3) Give yourself a break

As a busy caregiver, leisure time may seem like an impossible luxury. However, you owe it to yourself—as well as to the person you’re caring for—to carve some ‘me’ time into your schedule.
  • Set aside a minimum of 30 minutes every day for yourself. Do what you enjoy: reading, gardening, knitting, or watching the game.
  • Find ways to pamper yourself: Try small ways to relax like meditating, lighting candles, taking a long bath, getting a manicure, or even buying fresh flowers for the house.
  • Get out of the house: Seek out friends and family to step in with caregiving so that you can have some time away from the home.
  • Visit with friends and share your feelings. The simple act of expressing what you’re going through can be very helpful. If it’s difficult to leave the house, invite friends over to visit with you over coffee or dinner.

4) Practice acceptance

When faced with the unfairness of a loved one’s illness or the burden of caregiving, there’s often a need to make sense of the situation and ask “why?” This can cause some people to spend a tremendous amount of energy dwelling on things that can’t be changed, and for which there are no clear answers. Focusing on the things you can control can make the difficult job of being a caregiver a little less stressful.
  • Focus on the things you can control: You can’t wish your loved one’s illness away, or force your siblings to help more. Rather than stressing over the things you can’t control, focus on the way you choose to react to the stress.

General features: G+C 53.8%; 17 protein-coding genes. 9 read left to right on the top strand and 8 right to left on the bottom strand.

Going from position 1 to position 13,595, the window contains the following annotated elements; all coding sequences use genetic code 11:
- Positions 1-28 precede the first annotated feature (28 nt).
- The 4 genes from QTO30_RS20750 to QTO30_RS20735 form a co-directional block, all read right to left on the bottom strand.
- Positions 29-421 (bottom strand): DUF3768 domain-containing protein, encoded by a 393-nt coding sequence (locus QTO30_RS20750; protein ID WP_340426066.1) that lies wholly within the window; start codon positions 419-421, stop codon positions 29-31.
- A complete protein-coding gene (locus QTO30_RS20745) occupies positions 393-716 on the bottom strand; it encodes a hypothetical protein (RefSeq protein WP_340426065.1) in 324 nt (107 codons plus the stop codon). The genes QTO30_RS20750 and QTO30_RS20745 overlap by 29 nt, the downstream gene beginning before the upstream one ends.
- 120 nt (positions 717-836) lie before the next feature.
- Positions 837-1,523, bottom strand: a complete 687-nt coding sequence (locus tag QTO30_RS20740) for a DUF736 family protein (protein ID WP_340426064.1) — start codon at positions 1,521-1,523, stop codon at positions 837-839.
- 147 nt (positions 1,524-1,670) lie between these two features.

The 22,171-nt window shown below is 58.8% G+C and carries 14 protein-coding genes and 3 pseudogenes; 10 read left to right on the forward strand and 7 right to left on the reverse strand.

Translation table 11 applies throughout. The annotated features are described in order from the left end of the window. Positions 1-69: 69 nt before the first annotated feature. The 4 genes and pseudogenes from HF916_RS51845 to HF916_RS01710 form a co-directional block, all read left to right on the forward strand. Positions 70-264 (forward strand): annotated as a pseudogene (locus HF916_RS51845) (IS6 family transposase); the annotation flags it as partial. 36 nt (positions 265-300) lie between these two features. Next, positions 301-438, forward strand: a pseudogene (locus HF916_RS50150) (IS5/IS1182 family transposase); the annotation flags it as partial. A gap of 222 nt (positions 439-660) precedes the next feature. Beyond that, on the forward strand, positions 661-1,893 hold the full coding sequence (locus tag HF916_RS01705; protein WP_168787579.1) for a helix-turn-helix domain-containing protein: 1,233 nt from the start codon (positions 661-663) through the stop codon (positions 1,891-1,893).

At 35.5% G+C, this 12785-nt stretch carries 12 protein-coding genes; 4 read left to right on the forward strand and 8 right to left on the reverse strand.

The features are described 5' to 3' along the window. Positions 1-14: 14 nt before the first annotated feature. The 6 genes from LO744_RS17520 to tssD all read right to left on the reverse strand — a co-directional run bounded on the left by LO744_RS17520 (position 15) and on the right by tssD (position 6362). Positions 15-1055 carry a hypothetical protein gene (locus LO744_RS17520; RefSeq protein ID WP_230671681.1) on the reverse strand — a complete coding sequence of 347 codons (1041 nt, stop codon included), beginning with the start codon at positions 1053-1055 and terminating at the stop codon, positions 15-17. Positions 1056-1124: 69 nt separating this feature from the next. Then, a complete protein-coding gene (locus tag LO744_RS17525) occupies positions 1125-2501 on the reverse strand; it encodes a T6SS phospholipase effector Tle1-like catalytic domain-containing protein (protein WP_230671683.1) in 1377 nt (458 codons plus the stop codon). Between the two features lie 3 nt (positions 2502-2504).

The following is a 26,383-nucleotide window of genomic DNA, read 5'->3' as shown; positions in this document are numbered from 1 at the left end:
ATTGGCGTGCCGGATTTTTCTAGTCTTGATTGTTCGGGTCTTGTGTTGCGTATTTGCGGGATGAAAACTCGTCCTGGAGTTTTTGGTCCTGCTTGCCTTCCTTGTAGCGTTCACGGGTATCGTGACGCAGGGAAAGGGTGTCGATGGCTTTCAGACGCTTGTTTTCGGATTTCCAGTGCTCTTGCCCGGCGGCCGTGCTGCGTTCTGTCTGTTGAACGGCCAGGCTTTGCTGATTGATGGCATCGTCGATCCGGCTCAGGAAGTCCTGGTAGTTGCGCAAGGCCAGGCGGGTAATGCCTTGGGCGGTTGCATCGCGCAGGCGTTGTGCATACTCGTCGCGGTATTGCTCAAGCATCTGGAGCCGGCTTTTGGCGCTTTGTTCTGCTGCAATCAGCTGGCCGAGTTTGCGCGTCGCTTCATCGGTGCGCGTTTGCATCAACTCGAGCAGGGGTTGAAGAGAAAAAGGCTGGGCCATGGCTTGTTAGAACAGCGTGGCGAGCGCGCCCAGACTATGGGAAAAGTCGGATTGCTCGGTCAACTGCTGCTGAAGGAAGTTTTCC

• Find the silver lining: Think about the ways caregiving has made you stronger, or how it’s brought you closer to the person you’re taking care of, or to other family members. Think about how caregiving allows you to give back and show your love.

5) Take care of your health

Think of your body like a car. With the right fuel and proper maintenance, it will run reliably and well. Neglect its upkeep, and it will start to give you trouble. Don’t add to the stress of your caregiving situation with avoidable health woes.
  • Keep on top of your doctor visits: Don’t skip check-ups or medical appointments.
  • Exercise: Exercise is a powerful mood enhancer and stress reducer.
  • Meditate: Relieve stress and boost feelings of joy and well-being.
  • Eat well: Fuel your body with steady energy.
  • Get your sleep: When you get less sleep, your mood, energy, productivity, and ability to handle stress will suffer.

6) Join a support group

A caregiver support group is a way to share your concerns, and find people who are going through the same experiences that you are living each day. In most support groups, you'll talk about your problems, and listen to others talk. You'll not only get help, but you'll also be able to help others. Most importantly, you'll find out that you're not alone.
Happier at Home can provide as little as one-hour to 24/7 care, with a regular schedule, or short-term respite care.  You’re not alone in this, we are here to help.